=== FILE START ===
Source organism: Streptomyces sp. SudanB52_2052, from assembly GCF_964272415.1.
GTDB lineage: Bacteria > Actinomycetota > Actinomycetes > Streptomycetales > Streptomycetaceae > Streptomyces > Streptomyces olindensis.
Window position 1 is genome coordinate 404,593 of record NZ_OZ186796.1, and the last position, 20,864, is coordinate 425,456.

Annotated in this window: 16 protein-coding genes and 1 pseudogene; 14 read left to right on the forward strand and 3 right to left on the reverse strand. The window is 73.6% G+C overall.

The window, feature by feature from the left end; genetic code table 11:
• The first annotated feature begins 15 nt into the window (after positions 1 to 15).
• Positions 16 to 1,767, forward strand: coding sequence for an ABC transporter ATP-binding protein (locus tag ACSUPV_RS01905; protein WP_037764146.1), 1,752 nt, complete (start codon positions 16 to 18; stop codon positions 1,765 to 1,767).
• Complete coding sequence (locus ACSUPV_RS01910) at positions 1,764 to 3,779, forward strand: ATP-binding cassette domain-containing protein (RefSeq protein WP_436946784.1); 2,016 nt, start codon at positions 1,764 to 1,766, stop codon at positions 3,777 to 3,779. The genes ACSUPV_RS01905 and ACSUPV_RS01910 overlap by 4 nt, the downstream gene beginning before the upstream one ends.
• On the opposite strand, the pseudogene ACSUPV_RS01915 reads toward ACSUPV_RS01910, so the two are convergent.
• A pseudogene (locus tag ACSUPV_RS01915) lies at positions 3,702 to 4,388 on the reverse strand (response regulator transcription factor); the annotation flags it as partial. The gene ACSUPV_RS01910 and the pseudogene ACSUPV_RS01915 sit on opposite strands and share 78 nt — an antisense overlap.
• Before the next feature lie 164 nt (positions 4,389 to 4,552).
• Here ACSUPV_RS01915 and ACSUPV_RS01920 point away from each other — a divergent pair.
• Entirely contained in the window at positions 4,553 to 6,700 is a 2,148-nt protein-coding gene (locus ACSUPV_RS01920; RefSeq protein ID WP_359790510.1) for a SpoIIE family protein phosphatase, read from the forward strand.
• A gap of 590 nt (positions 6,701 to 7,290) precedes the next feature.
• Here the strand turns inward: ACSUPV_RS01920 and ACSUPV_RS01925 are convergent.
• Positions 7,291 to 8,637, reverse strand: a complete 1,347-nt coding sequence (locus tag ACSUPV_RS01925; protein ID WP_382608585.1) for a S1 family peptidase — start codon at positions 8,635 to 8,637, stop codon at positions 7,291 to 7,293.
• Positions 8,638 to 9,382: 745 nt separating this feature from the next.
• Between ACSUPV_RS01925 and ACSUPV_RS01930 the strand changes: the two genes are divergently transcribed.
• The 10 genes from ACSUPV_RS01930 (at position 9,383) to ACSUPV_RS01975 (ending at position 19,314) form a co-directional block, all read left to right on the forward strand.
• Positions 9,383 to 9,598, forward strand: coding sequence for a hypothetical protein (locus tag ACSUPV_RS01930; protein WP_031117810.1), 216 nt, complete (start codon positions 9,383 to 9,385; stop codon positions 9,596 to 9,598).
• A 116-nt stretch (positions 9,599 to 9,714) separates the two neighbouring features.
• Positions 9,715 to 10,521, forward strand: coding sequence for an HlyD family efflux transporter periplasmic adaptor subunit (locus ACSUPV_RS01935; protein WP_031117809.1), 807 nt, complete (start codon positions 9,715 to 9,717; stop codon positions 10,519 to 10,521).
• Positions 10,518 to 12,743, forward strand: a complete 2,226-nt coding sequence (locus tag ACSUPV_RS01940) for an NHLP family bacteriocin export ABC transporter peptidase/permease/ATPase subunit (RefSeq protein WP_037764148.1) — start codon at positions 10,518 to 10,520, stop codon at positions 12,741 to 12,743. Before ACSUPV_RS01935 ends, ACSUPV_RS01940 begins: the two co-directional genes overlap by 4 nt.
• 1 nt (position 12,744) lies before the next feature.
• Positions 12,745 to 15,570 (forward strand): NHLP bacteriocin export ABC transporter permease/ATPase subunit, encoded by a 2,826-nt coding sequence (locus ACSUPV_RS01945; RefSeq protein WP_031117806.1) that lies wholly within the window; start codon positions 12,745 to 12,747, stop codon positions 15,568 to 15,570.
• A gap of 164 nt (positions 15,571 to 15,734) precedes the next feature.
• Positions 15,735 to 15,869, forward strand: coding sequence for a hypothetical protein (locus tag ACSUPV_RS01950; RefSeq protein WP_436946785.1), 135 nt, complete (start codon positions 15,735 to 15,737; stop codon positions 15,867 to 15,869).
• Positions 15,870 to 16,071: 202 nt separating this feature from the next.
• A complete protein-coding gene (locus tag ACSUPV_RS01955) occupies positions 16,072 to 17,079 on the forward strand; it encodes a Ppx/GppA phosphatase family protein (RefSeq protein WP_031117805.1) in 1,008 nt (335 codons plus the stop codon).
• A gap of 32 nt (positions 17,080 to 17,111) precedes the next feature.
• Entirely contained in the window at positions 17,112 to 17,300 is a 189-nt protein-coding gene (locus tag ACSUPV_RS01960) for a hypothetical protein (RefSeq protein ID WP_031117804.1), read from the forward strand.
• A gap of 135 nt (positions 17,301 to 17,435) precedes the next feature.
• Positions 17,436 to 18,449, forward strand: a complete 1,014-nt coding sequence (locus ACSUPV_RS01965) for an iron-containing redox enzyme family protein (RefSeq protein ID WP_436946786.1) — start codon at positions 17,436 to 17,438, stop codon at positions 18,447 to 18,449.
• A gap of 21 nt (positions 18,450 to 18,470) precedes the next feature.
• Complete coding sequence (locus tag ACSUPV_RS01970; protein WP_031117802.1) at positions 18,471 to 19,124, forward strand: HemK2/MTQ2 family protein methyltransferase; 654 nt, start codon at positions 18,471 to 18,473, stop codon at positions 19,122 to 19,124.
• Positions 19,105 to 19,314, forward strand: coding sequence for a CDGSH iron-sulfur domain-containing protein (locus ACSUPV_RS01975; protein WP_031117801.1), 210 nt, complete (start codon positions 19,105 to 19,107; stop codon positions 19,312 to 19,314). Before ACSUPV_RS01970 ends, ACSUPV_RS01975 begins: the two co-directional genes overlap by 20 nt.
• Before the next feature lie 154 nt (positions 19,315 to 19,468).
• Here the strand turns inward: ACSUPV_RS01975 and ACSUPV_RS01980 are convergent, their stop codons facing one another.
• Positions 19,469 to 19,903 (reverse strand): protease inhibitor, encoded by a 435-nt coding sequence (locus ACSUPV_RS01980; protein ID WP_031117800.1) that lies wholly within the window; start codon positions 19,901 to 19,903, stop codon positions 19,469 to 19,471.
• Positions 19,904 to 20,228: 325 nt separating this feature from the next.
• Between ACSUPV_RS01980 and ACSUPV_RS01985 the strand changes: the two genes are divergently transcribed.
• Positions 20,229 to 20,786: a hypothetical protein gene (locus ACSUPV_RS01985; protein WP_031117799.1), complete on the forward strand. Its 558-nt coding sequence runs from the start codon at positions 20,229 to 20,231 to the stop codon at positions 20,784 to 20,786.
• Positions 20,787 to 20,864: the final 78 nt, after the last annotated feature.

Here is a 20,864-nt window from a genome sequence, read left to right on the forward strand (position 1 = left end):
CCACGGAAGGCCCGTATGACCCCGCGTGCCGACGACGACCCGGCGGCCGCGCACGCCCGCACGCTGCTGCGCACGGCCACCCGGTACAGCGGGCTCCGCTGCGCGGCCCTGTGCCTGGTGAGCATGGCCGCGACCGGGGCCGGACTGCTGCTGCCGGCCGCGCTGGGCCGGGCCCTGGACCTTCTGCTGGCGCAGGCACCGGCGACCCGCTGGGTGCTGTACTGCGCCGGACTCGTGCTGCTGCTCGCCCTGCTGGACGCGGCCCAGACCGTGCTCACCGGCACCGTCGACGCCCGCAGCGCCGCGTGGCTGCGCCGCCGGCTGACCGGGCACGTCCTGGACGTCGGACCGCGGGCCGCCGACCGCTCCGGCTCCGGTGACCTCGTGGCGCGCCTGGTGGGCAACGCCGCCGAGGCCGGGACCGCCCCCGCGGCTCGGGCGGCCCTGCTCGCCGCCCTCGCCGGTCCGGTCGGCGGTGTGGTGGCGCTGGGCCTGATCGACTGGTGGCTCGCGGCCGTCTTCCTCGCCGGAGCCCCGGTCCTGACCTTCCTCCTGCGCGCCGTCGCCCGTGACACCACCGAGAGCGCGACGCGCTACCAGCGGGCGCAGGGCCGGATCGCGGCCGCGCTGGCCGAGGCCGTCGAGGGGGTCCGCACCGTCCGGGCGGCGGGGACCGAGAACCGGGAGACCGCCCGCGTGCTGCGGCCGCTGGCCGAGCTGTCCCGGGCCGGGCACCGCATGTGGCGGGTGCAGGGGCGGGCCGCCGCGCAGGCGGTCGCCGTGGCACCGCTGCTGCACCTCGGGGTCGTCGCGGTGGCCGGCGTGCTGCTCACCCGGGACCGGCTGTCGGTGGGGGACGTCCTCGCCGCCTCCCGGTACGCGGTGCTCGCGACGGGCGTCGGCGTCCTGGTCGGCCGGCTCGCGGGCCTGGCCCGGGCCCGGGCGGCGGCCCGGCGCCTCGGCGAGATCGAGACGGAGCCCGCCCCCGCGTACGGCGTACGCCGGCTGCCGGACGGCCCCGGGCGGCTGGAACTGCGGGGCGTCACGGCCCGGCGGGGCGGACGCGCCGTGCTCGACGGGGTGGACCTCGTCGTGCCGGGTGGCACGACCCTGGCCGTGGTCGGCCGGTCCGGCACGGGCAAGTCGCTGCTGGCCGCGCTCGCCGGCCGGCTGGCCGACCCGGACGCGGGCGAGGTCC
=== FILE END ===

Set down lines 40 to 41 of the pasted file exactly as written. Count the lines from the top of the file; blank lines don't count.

• Positions 19,904 to 20,228: 325 nt separating this feature from the next.
• Between ACSUPV_RS01980 and ACSUPV_RS01985 the strand changes: the two genes are divergently transcribed.